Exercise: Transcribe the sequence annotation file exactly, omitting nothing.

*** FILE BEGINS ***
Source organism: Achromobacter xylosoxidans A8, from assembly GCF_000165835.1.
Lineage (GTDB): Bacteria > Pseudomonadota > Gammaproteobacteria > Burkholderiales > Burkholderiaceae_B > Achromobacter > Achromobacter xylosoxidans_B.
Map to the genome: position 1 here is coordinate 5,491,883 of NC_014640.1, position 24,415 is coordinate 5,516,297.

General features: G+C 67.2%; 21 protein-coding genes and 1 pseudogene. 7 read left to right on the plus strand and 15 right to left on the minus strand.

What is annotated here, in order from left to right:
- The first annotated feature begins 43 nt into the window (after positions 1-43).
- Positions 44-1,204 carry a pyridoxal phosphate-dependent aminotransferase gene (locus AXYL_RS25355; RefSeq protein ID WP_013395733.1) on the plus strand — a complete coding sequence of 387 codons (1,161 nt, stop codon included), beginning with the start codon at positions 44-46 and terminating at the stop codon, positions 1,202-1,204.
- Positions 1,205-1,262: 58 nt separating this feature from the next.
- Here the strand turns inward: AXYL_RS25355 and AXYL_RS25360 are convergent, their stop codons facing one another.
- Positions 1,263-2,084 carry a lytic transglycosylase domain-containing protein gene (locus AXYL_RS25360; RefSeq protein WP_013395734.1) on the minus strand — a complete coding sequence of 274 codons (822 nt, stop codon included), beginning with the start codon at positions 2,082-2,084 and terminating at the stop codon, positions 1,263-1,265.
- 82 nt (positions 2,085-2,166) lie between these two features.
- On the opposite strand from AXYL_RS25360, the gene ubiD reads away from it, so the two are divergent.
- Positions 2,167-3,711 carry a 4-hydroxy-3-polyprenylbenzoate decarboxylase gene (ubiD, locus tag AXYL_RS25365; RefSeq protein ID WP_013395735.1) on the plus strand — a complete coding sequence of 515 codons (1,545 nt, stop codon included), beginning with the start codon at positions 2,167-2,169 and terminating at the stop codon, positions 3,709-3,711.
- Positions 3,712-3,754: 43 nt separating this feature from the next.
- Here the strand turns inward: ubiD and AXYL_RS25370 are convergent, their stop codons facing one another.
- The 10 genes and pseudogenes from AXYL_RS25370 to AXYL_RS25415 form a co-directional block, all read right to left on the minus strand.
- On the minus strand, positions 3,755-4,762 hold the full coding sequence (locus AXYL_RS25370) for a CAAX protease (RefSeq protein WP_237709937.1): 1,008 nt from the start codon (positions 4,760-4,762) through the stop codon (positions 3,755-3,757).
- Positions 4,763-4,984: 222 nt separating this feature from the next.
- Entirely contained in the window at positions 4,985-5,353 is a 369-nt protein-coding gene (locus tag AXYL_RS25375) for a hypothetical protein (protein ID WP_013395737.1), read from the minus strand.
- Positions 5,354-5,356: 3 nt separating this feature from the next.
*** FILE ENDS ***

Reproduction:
Source organism: Achromobacter xylosoxidans A8, from assembly GCF_000165835.1.
Lineage (GTDB): Bacteria > Pseudomonadota > Gammaproteobacteria > Burkholderiales > Burkholderiaceae_B > Achromobacter > Achromobacter xylosoxidans_B.
Map to the genome: position 1 here is coordinate 5,491,883 of NC_014640.1, position 24,415 is coordinate 5,516,297.

General features: G+C 67.2%; 21 protein-coding genes and 1 pseudogene. 7 read left to right on the plus strand and 15 right to left on the minus strand.

What is annotated here, in order from left to right:
- The first annotated feature begins 43 nt into the window (after positions 1-43).
- Positions 44-1,204 carry a pyridoxal phosphate-dependent aminotransferase gene (locus AXYL_RS25355; RefSeq protein ID WP_013395733.1) on the plus strand — a complete coding sequence of 387 codons (1,161 nt, stop codon included), beginning with the start codon at positions 44-46 and terminating at the stop codon, positions 1,202-1,204.
- Positions 1,205-1,262: 58 nt separating this feature from the next.
- Here the strand turns inward: AXYL_RS25355 and AXYL_RS25360 are convergent, their stop codons facing one another.
- Positions 1,263-2,084 carry a lytic transglycosylase domain-containing protein gene (locus AXYL_RS25360; RefSeq protein WP_013395734.1) on the minus strand — a complete coding sequence of 274 codons (822 nt, stop codon included), beginning with the start codon at positions 2,082-2,084 and terminating at the stop codon, positions 1,263-1,265.
- 82 nt (positions 2,085-2,166) lie between these two features.
- On the opposite strand from AXYL_RS25360, the gene ubiD reads away from it, so the two are divergent.
- Positions 2,167-3,711 carry a 4-hydroxy-3-polyprenylbenzoate decarboxylase gene (ubiD, locus tag AXYL_RS25365; RefSeq protein ID WP_013395735.1) on the plus strand — a complete coding sequence of 515 codons (1,545 nt, stop codon included), beginning with the start codon at positions 2,167-2,169 and terminating at the stop codon, positions 3,709-3,711.
- Positions 3,712-3,754: 43 nt separating this feature from the next.
- Here the strand turns inward: ubiD and AXYL_RS25370 are convergent, their stop codons facing one another.
- The 10 genes and pseudogenes from AXYL_RS25370 to AXYL_RS25415 form a co-directional block, all read right to left on the minus strand.
- On the minus strand, positions 3,755-4,762 hold the full coding sequence (locus AXYL_RS25370) for a CAAX protease (RefSeq protein WP_237709937.1): 1,008 nt from the start codon (positions 4,760-4,762) through the stop codon (positions 3,755-3,757).
- Positions 4,763-4,984: 222 nt separating this feature from the next.
- Entirely contained in the window at positions 4,985-5,353 is a 369-nt protein-coding gene (locus tag AXYL_RS25375) for a hypothetical protein (protein ID WP_013395737.1), read from the minus strand.
- Positions 5,354-5,356: 3 nt separating this feature from the next.